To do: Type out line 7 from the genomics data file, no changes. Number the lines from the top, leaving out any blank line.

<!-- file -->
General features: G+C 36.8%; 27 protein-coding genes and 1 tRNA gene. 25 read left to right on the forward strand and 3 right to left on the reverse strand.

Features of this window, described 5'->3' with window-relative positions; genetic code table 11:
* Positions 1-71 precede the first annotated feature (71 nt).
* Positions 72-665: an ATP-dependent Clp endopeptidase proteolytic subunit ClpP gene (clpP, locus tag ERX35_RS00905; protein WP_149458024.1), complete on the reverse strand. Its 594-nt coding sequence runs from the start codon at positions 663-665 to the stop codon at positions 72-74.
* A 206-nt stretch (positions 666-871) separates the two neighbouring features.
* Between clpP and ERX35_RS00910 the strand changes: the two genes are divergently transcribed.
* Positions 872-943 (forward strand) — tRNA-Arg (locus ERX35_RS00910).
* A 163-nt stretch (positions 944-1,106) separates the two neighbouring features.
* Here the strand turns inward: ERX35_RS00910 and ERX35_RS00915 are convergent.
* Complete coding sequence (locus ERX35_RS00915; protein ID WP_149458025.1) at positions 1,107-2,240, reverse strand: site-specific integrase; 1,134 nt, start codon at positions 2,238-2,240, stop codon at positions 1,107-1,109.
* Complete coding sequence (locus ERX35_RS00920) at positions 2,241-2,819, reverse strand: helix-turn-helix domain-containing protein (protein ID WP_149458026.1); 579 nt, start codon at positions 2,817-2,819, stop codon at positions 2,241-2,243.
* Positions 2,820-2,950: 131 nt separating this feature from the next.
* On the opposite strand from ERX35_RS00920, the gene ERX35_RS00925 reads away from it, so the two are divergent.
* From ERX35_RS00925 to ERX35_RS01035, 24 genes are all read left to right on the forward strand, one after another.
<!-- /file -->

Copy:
* Positions 872-943 (forward strand) — tRNA-Arg (locus ERX35_RS00910).